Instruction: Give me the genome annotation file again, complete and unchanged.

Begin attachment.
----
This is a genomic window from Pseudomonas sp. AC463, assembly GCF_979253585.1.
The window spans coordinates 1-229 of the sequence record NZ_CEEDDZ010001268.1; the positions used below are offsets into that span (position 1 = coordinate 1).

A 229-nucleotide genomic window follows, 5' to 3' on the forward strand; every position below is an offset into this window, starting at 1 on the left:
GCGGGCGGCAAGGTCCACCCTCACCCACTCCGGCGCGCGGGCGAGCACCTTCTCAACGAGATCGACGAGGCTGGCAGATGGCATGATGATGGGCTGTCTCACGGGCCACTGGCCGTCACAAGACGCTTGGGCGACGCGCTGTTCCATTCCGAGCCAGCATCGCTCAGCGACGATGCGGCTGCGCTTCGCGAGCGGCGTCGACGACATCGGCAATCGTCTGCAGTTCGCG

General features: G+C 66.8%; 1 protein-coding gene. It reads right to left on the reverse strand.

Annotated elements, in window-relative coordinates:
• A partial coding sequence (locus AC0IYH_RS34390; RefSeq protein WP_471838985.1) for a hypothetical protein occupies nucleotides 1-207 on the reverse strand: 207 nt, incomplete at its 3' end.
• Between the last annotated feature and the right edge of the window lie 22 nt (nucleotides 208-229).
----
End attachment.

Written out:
This is a genomic window from Pseudomonas sp. AC463, assembly GCF_979253585.1.
The window spans coordinates 1-229 of the sequence record NZ_CEEDDZ010001268.1; the positions used below are offsets into that span (position 1 = coordinate 1).

A 229-nucleotide genomic window follows, 5' to 3' on the forward strand; every position below is an offset into this window, starting at 1 on the left:
GCGGGCGGCAAGGTCCACCCTCACCCACTCCGGCGCGCGGGCGAGCACCTTCTCAACGAGATCGACGAGGCTGGCAGATGGCATGATGATGGGCTGTCTCACGGGCCACTGGCCGTCACAAGACGCTTGGGCGACGCGCTGTTCCATTCCGAGCCAGCATCGCTCAGCGACGATGCGGCTGCGCTTCGCGAGCGGCGTCGACGACATCGGCAATCGTCTGCAGTTCGCG

General features: G+C 66.8%; 1 protein-coding gene. It reads right to left on the reverse strand.

Annotated elements, in window-relative coordinates:
• A partial coding sequence (locus AC0IYH_RS34390; RefSeq protein WP_471838985.1) for a hypothetical protein occupies nucleotides 1-207 on the reverse strand: 207 nt, incomplete at its 3' end.
• Between the last annotated feature and the right edge of the window lie 22 nt (nucleotides 208-229).